We encourage your firm or company to make a pledge, or make an individual pledge. Foundation President Mike McKay (U.S. Attorney, WDWA, 1989-1993) is happy to answer any questions and provide pledge forms (mdm@mckay-chadwell.com).  Special Agent Fox is also available to talk about how an increased reward fund would help his team’s efforts to find the person or persons behind AUSA Tom Wales’ murder.

Relevant articles:

New Push for Help in Solving a Prosecutor’s 2001 Murder (New York Times)

An Unsolved Killing (The New Yorker)

Continued resolve to find Thomas Wales’ killer (Seattle times)

Holder reiterates resolve to find Thomas Wales’ killer (Seattle Times)

Daughter to Seattle fed prosecutor’s killer: ‘I’m not afraid of you’ (Seattle P.I.

 

NAFUSA Members Remember Johnnie Mac Walters

As reported here on June 26, 2014, long time NAFUSA member Johnnie Mac Walters died on June 24. NAFUSA arranged for an American flag to be flown over the Department of Justice in Mac’s honor, and NAFUSA member Walt Wilkins (South Carolina 2008-2010), currently the Circuit Solicitor in Greenville, presented the flag to Mac’s four children at a memorial service in Greenville, South Carolina on July 19. Walt reports that the children were very grateful and sincerely appreciated the gift from NAFUSA. Letters to the family were also sent by NAFUSA members Bill Sessions and John Clark.

Clark shared his “refreshed recollections” contained in his letter. He recalled the assistance Walters gave to Sessions and Clark in ensuring that their requests for timely decisions on matters crucial to their 1972 grand jury investigation did not get bogged down in the bureaucracy. Clark’s reference to “George” refers to George Parr, the notorious South Texas political boss under investigation for income tax evasion. The reference to “my book” refers to Clark’s non-fiction book The Fall of the Duke of Duval (Eakin Press, 1995), chronicling the year-long grand jury investigation and the multiple prosecutions that grew out of it.

Clark writes:

After re-reading the Times piece and thinking further about the chronology of events, it’s my recollection that Scott Crampton succeeded Johnnie as Ass’t AG – Tax Division in 1971, when Johnnie became IRS Commissioner. We knew Johnnie, of course, as well as Scott.  We knew at the outset of our investigation in the Spring of 1972 that we had a tight Statute of Limitations deadline for George’s 1966 tax year ; and when we needed an expedited decision on an immunity grant for Karl Stautz to help us meet that deadline, Scott (at DoJ), and Johnnie (at IRS) helped to accomplish getting the facts reviewed and the decision made promptly.  When we needed assurance a little later in 1972 that the mandatory review by IRS Regional Counsel of the proposed indictment wouldn’t get bogged down in needless bureaucratic delays, Johnnie assured us that it wouldn’t, and it didn’t.  Johnnie believed in us and in the validity of our investigation, and he was helpful to us in ensuring that key decisions were made after proper review and without unnecessary delay. As you may recall, we were concerned because Regional Counsel reviews and decisions had a reputation among US Attorneys’ offices as needlessly slow, as did immunity requests at DoJ. Our District Director, Bob Phinney, was also concerned about the potential delay we might encounter at Regional Counsel level.  I.A. Filer told me that he thought George Stephen (the Chief of Intelligence in Phinney’s office) was the one who selected the team of agents that was assigned to our investigation.  We had three Special Agents (I.A. Filer, Jerry Culver, and Charlie Volz) and crack Revenue Agent Ed Watts. As I wrote in my book, I never worked with a more professional or a more capable team of investigators.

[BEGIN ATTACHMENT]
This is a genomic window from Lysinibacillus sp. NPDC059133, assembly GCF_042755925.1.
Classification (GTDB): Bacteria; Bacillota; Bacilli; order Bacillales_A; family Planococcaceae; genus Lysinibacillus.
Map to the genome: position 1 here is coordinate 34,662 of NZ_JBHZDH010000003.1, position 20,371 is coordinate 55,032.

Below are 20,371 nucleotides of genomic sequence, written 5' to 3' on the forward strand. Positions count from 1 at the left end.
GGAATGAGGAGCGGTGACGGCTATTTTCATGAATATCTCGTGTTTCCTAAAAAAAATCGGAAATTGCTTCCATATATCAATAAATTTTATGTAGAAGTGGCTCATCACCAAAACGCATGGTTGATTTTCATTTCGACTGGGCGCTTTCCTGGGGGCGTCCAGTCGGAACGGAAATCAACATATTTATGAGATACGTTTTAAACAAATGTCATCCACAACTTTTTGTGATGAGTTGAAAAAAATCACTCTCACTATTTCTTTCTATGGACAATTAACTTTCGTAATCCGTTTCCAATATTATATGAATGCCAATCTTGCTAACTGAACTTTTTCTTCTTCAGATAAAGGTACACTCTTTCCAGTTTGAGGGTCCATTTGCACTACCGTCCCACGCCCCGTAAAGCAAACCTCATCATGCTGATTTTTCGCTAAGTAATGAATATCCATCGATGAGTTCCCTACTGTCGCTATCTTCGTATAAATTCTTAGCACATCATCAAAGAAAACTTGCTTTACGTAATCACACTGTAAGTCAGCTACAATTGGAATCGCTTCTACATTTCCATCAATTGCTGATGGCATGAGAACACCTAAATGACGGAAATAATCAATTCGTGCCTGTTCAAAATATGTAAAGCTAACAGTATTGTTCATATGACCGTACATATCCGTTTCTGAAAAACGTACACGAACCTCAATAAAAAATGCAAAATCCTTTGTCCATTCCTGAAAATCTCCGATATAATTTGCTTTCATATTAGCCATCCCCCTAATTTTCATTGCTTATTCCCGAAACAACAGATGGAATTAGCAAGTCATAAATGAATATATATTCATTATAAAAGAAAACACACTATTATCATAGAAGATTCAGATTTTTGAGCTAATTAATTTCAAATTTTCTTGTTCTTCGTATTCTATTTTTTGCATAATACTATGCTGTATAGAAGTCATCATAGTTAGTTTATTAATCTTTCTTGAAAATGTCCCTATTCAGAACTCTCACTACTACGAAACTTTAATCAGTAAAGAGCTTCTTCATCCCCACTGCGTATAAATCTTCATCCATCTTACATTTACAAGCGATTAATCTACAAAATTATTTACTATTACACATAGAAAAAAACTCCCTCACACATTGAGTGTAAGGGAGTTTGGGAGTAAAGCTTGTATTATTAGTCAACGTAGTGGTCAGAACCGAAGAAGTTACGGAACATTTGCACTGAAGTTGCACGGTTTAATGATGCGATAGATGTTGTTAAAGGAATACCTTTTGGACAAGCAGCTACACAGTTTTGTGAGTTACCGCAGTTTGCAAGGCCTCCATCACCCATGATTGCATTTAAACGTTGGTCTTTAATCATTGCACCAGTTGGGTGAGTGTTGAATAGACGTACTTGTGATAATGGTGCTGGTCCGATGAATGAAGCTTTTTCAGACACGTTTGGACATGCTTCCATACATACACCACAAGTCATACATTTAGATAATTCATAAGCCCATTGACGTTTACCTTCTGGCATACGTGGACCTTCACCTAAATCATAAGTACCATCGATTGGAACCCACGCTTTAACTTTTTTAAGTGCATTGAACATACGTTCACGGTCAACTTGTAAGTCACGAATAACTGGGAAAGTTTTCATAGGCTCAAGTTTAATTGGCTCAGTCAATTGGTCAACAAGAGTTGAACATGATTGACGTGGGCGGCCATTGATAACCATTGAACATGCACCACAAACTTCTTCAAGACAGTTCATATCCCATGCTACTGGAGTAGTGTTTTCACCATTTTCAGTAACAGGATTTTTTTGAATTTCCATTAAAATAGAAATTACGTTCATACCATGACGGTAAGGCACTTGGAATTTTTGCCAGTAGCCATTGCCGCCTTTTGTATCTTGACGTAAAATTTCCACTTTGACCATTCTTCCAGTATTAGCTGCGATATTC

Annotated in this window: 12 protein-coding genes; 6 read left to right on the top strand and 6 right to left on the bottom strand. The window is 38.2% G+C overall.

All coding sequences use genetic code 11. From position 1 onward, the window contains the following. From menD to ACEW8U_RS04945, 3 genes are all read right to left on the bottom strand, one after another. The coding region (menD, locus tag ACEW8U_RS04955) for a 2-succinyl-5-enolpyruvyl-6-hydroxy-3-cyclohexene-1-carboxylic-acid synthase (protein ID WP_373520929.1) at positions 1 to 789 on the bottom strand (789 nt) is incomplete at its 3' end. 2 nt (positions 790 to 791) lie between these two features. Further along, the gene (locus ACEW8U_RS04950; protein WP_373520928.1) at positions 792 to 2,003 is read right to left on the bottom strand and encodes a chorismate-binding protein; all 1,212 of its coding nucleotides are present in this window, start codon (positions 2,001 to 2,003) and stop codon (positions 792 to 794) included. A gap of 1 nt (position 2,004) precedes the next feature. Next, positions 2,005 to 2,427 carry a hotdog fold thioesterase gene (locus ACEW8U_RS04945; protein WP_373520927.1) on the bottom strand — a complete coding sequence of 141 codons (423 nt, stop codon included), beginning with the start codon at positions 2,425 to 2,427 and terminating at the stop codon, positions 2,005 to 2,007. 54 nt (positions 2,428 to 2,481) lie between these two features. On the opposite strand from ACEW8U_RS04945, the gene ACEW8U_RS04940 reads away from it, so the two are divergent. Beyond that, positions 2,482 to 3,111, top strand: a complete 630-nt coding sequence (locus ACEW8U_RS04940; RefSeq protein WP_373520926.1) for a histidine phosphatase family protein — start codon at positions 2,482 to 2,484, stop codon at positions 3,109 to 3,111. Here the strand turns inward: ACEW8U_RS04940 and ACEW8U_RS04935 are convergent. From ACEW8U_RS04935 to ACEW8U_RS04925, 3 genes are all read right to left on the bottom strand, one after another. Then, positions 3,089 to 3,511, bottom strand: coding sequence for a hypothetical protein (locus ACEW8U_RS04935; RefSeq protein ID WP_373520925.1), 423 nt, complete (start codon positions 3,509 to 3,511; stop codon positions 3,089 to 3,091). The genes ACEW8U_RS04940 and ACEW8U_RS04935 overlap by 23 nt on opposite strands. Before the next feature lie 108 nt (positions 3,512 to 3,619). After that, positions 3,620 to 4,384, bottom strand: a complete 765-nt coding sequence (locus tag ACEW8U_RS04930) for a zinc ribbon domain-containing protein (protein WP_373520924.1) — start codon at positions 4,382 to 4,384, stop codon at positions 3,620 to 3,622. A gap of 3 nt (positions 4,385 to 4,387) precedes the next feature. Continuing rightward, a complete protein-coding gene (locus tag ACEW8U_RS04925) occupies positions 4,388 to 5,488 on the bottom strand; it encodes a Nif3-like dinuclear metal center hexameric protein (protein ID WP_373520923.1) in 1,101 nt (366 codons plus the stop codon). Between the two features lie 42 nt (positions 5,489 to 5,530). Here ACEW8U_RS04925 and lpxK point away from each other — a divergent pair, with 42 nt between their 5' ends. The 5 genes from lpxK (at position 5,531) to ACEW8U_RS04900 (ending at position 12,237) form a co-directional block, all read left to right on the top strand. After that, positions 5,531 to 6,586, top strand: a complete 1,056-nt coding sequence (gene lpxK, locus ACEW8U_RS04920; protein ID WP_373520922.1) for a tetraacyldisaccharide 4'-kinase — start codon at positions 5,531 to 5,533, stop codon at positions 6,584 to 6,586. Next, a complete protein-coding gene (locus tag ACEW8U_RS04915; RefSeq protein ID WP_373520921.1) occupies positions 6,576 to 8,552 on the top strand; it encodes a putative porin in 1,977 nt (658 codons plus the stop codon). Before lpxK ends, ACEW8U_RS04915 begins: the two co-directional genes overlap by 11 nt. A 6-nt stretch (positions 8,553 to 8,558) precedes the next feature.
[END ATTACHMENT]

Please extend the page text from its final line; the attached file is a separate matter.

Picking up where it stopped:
John

 

At the time of the Parr investigation, Sessions was the United States Attorney for the WD of Texas (1971-1974) and Clark was the First Assistant. Sessions later became a United States District Judge for the WD of Texas and the Director of the FBI. Clark succeeded Sessions as U.S. Attorney (1975-1977) and is currently of counsel with the San Antonio law firm of Goode Casseb Jones Riklin Choate & Watson. He is also a past president of NAFUSA and one of the founders. Sessions is currently a partner at Holland & Knight in Washington.

Clark says, “Johnnie Mac Walters truly believed, as the oft-quoted maxim puts it, that ‘A public office is a public trust.’ I felt privileged to know him.”

Johnnie Mac Walters